Beth McGlothlin, Respondent vs. State Farm Insurance Companies a/k/a State Farm Fire and Casualty Company, garnishee, Appellant – Case No. A06-1016:  While working in Hopkins, respondent Beth McGlothlin stayed during the week with her half-sister, Dawn Steinmetz, and Steinmetz’s husband in Eagan; on weekends, McGlothlin returned to her parents’ home in Wisconsin.  After the Steinmetzes’ dog bit McGlothlin in the face, she sued the Steinmetzes for her injuries.  The parties entered into a Miller-Shugart agreement, under which the district court entered judgment against the Steinmetzes and McGlothlin agreed to seek payment only from the Steinmetzes’ insurer, appellant State Farm Insurance Companies.  State Farm denied coverage on grounds that McGlothlin was a resident of the Steinmetz household at the time of the incident.  McGlothlin then sought to add State Farm to her lawsuit against the Steinmetzes by means of a supplemental complaint and notice of garnishment under Minn. Stat. § 571.75 (2006).  The district court denied McGlothlin’s motion, concluding that McGlothlin could not show probable cause, as the garnishment statute requires, that the State Farm policy covered her injuries.  The court of appeals reversed and remanded the matter to the district court for trial on grounds that a reasonable fact-finder could determine that McGlothlin was not a resident of the home.  Two questions are before the supreme court:  (1) whether the court of appeals correctly reviewed the district court’s ruling using a de novo standard; and (2) whether the court of appeals erred in not addressing the district court’s finding that McGlothlin was a dual resident of the Steinmetz home and her parents’ home.  (Dakota County).

Thursday, March 6, 2008, 9:00 a.m.

Supreme Court Courtroom, State Capitol

State of Minnesota, Respondent vs. Grant Benjamin Everson, Appellant – Case No. A07-752:  Appellant Grant Everson was convicted after a jury trial of aiding first-degree premeditated murder, second-degree intentional murder, and attempted first‑degree murder, and of aiding attempted first-degree premeditated murder.  During their deliberations, the jury asked to replay an audio recording of a statement made by one of Everson’s accomplices and a videotaped statement by another accomplice, both of which had been introduced as exhibits during the trial.  After the parties conferred with the court about the procedures to be used, the statements were replayed for the jury on the prosecutor’s laptop computer by the court clerk and an employee of the county attorney’s office, outside the presence of the judge, the attorneys, and Everson.  There are two issues before the supreme court:  (1) whether the district court abused its discretion in allowing the jury to replay the statements; and (2) whether it was plain error to replay the exhibits for the jury in Everson’s absence.  (Carver County).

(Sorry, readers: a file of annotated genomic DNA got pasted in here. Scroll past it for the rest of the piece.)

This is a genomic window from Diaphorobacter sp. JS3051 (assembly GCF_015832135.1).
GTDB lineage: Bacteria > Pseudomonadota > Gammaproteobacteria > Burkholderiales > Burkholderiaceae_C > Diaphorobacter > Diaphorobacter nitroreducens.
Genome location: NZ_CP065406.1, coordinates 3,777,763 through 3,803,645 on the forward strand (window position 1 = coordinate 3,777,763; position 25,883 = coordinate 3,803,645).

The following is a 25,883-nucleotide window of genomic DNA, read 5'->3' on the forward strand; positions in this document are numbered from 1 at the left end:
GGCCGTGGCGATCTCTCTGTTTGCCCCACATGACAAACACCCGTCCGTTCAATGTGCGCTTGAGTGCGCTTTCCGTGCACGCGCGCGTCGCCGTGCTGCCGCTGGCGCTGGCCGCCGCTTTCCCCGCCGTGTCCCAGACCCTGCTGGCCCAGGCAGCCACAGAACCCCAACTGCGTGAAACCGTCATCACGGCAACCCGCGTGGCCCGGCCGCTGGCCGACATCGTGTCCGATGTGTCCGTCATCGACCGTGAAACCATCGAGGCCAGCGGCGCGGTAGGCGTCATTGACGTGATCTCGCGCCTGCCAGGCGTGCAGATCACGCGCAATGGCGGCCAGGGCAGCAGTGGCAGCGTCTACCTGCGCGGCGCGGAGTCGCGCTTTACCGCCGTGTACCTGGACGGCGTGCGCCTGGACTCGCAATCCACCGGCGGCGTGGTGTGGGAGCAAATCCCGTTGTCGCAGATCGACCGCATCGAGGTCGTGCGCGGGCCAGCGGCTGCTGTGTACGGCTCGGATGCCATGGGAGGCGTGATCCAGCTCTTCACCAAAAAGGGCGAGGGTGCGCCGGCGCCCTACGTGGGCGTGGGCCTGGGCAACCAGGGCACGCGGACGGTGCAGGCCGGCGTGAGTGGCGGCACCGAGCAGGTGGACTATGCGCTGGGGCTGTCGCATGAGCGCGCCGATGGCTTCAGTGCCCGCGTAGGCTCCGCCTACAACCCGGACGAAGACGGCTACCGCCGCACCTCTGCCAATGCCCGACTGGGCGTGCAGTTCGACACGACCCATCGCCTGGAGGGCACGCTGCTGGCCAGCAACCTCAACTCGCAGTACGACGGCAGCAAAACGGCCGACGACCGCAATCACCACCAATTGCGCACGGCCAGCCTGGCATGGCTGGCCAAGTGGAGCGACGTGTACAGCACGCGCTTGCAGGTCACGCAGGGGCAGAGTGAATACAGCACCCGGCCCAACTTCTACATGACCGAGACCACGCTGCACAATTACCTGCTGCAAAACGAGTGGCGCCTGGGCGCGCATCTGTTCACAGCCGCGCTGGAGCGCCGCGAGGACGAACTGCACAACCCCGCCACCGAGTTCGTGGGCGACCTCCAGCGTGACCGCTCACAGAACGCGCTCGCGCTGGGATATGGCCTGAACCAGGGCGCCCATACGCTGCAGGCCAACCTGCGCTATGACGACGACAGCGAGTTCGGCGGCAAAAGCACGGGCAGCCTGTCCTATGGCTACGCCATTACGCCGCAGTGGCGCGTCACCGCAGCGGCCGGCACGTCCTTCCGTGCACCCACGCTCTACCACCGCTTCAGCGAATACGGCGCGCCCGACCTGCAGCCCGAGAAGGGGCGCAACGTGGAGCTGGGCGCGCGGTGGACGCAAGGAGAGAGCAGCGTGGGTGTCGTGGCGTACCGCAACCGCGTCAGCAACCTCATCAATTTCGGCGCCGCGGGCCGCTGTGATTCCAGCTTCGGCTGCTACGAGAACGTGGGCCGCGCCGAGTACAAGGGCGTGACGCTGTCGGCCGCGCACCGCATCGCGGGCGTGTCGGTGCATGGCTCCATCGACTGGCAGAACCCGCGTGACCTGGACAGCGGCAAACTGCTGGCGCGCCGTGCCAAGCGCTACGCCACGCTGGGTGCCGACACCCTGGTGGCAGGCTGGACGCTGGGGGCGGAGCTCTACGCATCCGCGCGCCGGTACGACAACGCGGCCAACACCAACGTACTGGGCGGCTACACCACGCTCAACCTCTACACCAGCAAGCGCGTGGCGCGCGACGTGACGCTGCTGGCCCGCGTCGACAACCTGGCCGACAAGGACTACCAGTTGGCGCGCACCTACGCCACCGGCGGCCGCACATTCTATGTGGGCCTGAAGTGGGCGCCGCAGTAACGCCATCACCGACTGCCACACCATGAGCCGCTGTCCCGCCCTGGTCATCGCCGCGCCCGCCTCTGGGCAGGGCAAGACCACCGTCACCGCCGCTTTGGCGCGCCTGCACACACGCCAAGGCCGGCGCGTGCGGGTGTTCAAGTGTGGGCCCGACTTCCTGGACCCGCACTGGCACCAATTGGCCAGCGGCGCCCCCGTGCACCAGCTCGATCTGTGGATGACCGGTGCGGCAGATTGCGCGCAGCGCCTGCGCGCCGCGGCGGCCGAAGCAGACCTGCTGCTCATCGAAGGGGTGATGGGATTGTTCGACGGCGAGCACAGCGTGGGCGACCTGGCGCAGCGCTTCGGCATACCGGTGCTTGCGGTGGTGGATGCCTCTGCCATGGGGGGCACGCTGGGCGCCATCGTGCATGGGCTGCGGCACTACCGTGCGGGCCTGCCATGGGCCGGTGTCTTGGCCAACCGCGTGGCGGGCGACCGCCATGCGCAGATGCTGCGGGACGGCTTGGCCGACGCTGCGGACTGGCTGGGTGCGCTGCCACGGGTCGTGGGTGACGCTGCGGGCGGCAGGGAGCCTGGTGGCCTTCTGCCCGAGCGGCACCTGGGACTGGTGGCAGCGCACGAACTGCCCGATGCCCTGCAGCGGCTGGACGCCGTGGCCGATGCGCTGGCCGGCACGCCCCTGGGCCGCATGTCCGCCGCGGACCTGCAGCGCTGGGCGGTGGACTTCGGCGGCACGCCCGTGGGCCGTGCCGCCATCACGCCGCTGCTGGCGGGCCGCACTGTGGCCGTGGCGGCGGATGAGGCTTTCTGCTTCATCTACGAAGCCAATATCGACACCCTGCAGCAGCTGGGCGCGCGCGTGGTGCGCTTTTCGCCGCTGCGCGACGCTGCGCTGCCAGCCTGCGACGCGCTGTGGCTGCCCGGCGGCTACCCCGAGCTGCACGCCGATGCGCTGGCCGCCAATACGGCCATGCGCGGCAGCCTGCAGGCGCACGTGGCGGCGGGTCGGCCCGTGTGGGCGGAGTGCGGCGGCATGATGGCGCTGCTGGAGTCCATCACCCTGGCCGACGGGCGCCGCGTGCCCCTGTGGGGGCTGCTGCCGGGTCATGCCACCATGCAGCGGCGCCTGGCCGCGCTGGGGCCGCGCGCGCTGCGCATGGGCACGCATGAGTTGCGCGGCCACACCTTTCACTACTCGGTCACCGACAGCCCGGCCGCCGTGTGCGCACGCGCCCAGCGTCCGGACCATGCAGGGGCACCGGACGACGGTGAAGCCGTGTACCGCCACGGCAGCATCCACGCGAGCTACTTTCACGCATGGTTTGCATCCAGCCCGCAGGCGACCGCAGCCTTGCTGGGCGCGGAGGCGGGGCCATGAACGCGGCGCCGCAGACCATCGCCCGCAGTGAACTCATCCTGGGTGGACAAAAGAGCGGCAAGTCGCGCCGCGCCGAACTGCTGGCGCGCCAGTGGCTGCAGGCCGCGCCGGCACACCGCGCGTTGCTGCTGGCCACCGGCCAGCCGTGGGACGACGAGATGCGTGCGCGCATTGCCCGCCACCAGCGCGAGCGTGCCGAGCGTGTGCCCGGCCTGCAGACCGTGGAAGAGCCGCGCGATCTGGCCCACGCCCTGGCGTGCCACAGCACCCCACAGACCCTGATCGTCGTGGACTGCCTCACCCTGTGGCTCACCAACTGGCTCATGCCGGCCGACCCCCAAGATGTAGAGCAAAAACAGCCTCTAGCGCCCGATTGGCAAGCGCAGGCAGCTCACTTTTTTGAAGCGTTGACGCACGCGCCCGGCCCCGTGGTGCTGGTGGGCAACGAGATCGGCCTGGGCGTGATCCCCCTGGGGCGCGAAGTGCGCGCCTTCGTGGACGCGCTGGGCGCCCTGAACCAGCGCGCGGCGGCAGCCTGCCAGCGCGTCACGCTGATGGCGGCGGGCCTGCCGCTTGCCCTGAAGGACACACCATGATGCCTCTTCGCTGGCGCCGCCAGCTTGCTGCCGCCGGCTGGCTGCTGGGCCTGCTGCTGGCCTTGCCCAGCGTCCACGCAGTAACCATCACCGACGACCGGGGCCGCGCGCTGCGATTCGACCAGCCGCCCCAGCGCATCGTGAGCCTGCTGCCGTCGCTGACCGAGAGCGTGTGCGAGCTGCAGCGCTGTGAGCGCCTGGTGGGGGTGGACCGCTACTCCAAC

Buddie Greene, Appellant vs. Commissioner of the Minnesota Department of Human Services, and Aitkin County Health and Human Services, Respondents – Case No. A06-804:  Appellant Buddie Greene is a member of the Minnesota Chippewa Tribe.  Under an agreement between the Tribe and the Commissioner of the Minnesota Department of Human Services, the Tribe provided employment services to its members.  After Greene failed to participate in employment and training programs offered by the Tribe, the Tribe requested that Greene’s benefits under the Minnesota Family Investment Program (MFIP) be reduced as a sanction.  Greene objected, arguing that she should be able to participate in employment services offered by the county instead.  Greene further argued that Minn. Stat. § 256J.66, subd. 4 (2006), which requires counties to refer a tribal member receiving MFIP benefits to his or her tribe for employment services, was unconstitutionally racially discriminatory.  Respondent Commissioner of the Department of Human Services reduced Greene’s benefits under MFIP and reiterated that Greene could access employment services only through the Tribe.  The district court affirmed the department’s actions, as did the court of appeals.  The issue before the supreme court is whether the denial of state employment services to tribal members under section 256J.66 is impermissible discrimination.  (Aitkin County).